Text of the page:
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I love my kids but I hate school projects and please don’t tell them

 

I don’t remember ever sign on a labor division agreement in which I am the designated parent in charge of school projects. Learn from my mistake: Before you get married, in addition to the pre-nup, AND the chore chart, make sure you and the other party agree on 50-50 should you ever become parents, including tackling school projects. Not including school projects in your negotiation would be a serious oversight IF you plan to bring up your children in the U.S.

The panoramas, the volcanoes, the cardboard box buildings, the solar system models. You will come to dread all of them and learn to schedule your family’s weekends around the deadlines. Although the teachers include in their notes to warn parents against TAKING OVER the projects, which I am more than happy to oblige, as parents, we are still expected to be the supervisor, the  “creative director”, the material supplier, the general contractor. And more often than not, our role turns into that of a bootcamp drill sergeant, “Shut up. Stop crying. Just finish what you are doing!”, and also, that of a motivational speaker, “You will be fine. Your thing looks good. No, it is not that lopsided. And of course it looks like a _____ . Your teacher will not give you an F. This is not the end of the world for Christ’s sake!”

These are the moments when I long for the rigid education style back home that emphasizes mostly rote memorization, i.e. your children do all the work and all you have to do is to intimate the prospect of a good beating.

Mr. Monk, my 3rd grader, has to make a realistic, life-size model of an owl for his class. We had our first breakdown when he read in the teacher’s instruction that the owl has to be within one inch of the actual average size of this specific type of owls. The modeled owl also needs to look realistically similar to an actual owl: coloring, existence of tufts, toes, claws, tail. BUT you are welcome to use ANY material you want, for example, things you find around your house, for the construction of this life-like owl.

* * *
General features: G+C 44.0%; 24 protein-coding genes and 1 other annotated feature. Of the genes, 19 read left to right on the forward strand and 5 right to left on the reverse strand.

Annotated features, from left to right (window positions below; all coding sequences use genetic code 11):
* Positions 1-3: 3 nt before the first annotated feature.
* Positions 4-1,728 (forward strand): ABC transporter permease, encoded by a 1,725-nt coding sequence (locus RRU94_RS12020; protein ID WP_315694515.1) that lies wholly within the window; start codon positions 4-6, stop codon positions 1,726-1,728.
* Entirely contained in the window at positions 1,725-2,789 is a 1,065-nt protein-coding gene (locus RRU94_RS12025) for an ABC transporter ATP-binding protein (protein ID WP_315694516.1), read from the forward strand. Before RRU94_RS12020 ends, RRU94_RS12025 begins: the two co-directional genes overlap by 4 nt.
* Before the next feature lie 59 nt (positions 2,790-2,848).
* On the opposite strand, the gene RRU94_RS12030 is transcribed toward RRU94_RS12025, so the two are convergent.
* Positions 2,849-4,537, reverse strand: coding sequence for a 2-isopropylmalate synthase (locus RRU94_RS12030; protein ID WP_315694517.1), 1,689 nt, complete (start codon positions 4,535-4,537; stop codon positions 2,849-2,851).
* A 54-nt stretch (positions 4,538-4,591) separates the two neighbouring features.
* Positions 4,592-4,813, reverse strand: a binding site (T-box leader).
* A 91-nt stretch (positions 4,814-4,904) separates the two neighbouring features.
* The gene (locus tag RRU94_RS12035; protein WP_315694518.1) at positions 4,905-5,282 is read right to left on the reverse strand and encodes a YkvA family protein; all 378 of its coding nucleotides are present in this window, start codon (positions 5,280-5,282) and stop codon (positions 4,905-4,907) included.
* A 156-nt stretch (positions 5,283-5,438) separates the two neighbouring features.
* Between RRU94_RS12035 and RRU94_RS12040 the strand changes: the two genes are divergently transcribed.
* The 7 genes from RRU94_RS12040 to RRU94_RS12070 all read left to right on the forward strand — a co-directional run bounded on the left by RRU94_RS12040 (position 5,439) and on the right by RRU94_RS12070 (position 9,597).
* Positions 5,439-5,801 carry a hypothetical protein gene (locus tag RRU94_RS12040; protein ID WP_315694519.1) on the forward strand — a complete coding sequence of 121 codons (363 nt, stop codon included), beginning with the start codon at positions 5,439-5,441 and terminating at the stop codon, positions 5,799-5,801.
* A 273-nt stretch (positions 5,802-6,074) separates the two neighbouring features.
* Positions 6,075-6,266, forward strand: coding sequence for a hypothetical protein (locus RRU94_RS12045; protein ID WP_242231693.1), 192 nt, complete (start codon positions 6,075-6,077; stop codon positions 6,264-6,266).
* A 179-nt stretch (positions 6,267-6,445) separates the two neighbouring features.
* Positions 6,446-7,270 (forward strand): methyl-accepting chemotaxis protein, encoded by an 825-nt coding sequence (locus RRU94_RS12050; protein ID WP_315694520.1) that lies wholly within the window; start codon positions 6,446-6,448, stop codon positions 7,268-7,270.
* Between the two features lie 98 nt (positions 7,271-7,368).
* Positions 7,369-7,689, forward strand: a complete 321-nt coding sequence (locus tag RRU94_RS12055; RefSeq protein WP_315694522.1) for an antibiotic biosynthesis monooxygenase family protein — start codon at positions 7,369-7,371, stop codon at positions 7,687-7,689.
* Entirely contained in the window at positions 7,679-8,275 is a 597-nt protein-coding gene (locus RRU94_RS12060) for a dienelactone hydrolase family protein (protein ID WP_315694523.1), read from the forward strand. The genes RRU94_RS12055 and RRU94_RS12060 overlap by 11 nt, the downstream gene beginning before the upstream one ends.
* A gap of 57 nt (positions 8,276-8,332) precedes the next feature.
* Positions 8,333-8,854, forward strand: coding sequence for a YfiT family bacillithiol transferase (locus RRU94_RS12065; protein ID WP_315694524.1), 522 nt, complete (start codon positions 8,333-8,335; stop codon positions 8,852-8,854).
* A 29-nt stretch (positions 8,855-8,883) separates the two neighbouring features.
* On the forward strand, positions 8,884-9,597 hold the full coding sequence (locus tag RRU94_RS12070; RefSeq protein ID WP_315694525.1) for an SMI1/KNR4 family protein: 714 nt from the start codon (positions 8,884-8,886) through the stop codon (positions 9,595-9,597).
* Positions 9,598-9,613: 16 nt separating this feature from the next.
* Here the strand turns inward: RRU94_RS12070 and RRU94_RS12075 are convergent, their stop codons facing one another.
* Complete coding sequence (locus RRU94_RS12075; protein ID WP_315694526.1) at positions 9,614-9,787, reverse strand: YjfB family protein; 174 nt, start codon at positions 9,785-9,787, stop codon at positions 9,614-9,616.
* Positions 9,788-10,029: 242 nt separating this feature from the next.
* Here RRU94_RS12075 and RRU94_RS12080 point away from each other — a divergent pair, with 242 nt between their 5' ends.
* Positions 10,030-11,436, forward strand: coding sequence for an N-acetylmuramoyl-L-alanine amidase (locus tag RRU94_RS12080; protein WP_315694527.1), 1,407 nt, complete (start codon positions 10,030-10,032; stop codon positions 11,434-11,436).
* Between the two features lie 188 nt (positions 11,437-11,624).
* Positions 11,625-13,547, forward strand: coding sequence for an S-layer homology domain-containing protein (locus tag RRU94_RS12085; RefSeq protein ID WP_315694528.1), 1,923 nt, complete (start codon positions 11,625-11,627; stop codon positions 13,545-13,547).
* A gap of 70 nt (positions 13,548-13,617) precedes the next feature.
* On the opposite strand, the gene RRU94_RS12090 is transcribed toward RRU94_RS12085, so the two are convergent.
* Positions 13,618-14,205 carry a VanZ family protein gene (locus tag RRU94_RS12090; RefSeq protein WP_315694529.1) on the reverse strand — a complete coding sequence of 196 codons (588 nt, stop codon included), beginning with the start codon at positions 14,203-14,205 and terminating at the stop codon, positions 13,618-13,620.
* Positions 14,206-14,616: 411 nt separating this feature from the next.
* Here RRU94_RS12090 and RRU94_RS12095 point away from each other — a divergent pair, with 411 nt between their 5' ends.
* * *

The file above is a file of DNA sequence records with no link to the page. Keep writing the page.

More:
Maybe I am dense. Maybe my house is not appropriately stocked for necessities. I looked around the house after I put down the instruction sheet, and I could not think of ANYTHING that resembled any parts of an owl.

Because my son is fortunate enough that his parents’ discretionary income could afford it, off to the crap craft store we went. Since we had no idea whatsoever, we wandered up and down the aisles, looking for inspirations and ideas, bits and pieces to put together into an owl. Kind of like MacGyver. With a glue gun. [Remember: You NEED a glue gun as soon as your child enters grade school]

 

I always get lost, in more ways than one, when I am in one of these stores. I walk in with fear as I am unfamiliar with most of the material and tools sold there. It is wilderness, uncharted territory, the final frontier, as far as I am concerned. As I peruse the exotic goods in each aisle, I am delighted by all the discoveries. “Wow. You can do this yourself?” “OMG. You can make this on your own?” “Ooooo. That’s such a neat idea! What are they going to think of next?”  At the same time, a sense of loss and longing would take hold of me. “I wish I were a domestic goddess. I wish I knew how. I wish I had time to learn the how. I wish I were good with my hands. I wish I had delicate hands and no stupid fat thumbs.”

Soon I am being pushed along by the DIY, Can-Do, “Even I can do it” spirits that fill the air.

Stencil French phrases on plain coffee mugs? Yup. I can do it.

Personalize napkins with monogram stamps? Oh yes. I need those.

Frost a cake with fondant? I would love to do that!

It’s like I have stepped into turbo HGTV land, a dream world where anybody could be a regular Martha Stewart.

Thank goodness I usually come to my senses by the time I get to the cash register. Laziness wins.

 

For the owl project I had to go back three times. I came out unscathed despite the self-doubt each visit to the store elicited in me. It was a good dream while it lasted.

 

Mr. Monk finished making his owl after I brought back the final piece of the puzzle: yellow pipe cleaners.

 

 

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